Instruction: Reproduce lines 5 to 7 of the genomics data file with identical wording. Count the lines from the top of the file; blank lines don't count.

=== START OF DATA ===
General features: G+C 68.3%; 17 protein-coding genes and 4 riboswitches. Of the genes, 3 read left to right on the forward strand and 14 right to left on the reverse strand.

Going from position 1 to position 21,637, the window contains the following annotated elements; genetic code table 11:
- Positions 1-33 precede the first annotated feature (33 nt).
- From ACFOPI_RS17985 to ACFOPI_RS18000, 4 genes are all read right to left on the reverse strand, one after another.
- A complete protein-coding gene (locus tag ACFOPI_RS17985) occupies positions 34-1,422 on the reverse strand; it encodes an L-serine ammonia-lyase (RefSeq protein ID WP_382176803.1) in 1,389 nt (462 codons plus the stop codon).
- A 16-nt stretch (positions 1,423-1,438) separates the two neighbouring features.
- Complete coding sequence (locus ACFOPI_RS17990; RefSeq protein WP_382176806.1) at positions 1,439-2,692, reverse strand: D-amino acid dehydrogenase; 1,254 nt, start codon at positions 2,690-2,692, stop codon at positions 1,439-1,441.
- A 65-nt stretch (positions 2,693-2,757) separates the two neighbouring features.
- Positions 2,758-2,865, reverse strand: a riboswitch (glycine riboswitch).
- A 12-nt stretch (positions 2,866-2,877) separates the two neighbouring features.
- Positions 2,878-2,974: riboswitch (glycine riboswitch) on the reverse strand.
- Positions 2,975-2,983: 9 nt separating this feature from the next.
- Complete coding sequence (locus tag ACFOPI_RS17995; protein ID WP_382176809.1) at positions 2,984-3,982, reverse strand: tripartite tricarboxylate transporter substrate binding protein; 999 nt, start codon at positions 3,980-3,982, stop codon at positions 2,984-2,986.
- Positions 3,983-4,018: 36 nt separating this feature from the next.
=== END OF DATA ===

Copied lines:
- A complete protein-coding gene (locus tag ACFOPI_RS17985) occupies positions 34-1,422 on the reverse strand; it encodes an L-serine ammonia-lyase (RefSeq protein ID WP_382176803.1) in 1,389 nt (462 codons plus the stop codon).
- A 16-nt stretch (positions 1,423-1,438) separates the two neighbouring features.
- Complete coding sequence (locus ACFOPI_RS17990; RefSeq protein WP_382176806.1) at positions 1,439-2,692, reverse strand: D-amino acid dehydrogenase; 1,254 nt, start codon at positions 2,690-2,692, stop codon at positions 1,439-1,441.